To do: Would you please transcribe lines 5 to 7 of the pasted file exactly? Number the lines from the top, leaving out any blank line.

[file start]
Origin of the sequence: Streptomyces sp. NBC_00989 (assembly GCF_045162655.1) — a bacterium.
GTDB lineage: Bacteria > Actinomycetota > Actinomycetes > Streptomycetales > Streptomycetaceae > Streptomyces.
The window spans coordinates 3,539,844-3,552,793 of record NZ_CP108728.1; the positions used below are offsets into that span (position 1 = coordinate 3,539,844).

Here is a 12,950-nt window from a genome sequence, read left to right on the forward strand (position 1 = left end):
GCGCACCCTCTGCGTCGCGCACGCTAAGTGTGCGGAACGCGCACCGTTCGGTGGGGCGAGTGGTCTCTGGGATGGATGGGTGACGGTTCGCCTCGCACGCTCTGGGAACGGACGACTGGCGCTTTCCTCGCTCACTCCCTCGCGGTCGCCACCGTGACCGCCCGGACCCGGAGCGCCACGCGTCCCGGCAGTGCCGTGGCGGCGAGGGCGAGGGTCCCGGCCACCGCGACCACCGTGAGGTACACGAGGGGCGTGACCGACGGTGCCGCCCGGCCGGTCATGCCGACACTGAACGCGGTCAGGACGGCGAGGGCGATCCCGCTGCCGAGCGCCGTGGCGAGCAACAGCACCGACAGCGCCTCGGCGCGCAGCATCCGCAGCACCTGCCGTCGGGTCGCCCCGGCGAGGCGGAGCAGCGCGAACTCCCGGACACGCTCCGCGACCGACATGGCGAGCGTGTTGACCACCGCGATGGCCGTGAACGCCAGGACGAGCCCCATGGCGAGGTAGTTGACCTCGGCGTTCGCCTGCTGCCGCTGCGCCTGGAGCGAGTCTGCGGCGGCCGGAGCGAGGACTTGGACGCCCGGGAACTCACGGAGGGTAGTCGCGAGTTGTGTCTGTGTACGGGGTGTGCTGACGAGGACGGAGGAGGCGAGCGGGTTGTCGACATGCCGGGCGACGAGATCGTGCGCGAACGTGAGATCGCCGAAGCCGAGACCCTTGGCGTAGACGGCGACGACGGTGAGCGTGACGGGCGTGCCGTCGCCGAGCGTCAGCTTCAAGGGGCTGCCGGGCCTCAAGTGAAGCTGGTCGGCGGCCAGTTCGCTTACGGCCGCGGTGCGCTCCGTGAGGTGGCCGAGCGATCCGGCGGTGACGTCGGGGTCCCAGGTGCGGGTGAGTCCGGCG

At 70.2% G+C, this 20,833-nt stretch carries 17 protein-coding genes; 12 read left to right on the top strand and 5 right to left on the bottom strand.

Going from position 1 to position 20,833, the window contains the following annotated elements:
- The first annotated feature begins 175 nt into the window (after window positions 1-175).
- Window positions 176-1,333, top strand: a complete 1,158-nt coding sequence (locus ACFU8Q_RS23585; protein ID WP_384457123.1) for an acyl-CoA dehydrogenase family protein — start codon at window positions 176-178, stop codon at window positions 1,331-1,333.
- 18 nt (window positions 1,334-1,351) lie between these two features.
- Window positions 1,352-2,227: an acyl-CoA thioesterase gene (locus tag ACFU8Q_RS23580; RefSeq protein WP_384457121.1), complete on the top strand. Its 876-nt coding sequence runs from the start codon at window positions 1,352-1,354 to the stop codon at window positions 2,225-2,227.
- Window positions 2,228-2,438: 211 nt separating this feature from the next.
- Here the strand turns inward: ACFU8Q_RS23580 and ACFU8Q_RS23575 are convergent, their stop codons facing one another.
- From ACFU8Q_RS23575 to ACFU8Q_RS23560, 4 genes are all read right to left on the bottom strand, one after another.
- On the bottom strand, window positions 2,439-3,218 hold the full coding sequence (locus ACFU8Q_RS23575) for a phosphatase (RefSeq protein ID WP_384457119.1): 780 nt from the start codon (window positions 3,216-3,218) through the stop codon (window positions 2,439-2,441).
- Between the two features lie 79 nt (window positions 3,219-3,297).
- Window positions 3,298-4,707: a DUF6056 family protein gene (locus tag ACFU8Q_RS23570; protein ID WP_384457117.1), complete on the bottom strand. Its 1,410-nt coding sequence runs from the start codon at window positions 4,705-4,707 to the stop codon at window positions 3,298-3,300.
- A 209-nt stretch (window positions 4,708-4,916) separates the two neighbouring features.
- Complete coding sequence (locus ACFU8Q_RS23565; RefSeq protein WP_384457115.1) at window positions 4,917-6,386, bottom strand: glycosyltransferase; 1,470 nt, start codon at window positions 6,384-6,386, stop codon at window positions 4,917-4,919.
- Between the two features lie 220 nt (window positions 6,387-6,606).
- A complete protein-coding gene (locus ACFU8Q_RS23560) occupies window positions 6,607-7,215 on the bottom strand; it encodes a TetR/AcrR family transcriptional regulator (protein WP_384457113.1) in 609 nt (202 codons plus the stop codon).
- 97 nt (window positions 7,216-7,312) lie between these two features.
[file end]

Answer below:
GCGCACCCTCTGCGTCGCGCACGCTAAGTGTGCGGAACGCGCACCGTTCGGTGGGGCGAGTGGTCTCTGGGATGGATGGGTGACGGTTCGCCTCGCACGCTCTGGGAACGGACGACTGGCGCTTTCCTCGCTCACTCCCTCGCGGTCGCCACCGTGACCGCCCGGACCCGGAGCGCCACGCGTCCCGGCAGTGCCGTGGCGGCGAGGGCGAGGGTCCCGGCCACCGCGACCACCGTGAGGTACACGAGGGGCGTGACCGACGGTGCCGCCCGGCCGGTCATGCCGACACTGAACGCGGTCAGGACGGCGAGGGCGATCCCGCTGCCGAGCGCCGTGGCGAGCAACAGCACCGACAGCGCCTCGGCGCGCAGCATCCGCAGCACCTGCCGTCGGGTCGCCCCGGCGAGGCGGAGCAGCGCGAACTCCCGGACACGCTCCGCGACCGACATGGCGAGCGTGTTGACCACCGCGATGGCCGTGAACGCCAGGACGAGCCCCATGGCGAGGTAGTTGACCTCGGCGTTCGCCTGCTGCCGCTGCGCCTGGAGCGAGTCTGCGGCGGCCGGAGCGAGGACTTGGACGCCCGGGAACTCACGGAGGGTAGTCGCGAGTTGTGTCTGTGTACGGGGTGTGCTGACGAGGACGGAGGAGGCGAGCGGGTTGTCGACATGCCGGGCGACGAGATCGTGCGCGAACGTGAGATCGCCGAAGCCGAGACCCTTGGCGTAGACGGCGACGACGGTGAGCGTGACGGGCGTGCCGTCGCCGAGCGTCAGCTTCAAGGGGCTGCCGGGCCTCAAGTGAAGCTGGTCGGCGGCCAGTTCGCTTACGGCCGCGGTGCGCTCCGTGAGGTGGCCGAGCGATCCGGCGGTGACGTCGGGGTCCCAGGTGCGGGTGAGTCCGGCG

At 70.2% G+C, this 20,833-nt stretch carries 17 protein-coding genes; 12 read left to right on the top strand and 5 right to left on the bottom strand.

Going from position 1 to position 20,833, the window contains the following annotated elements: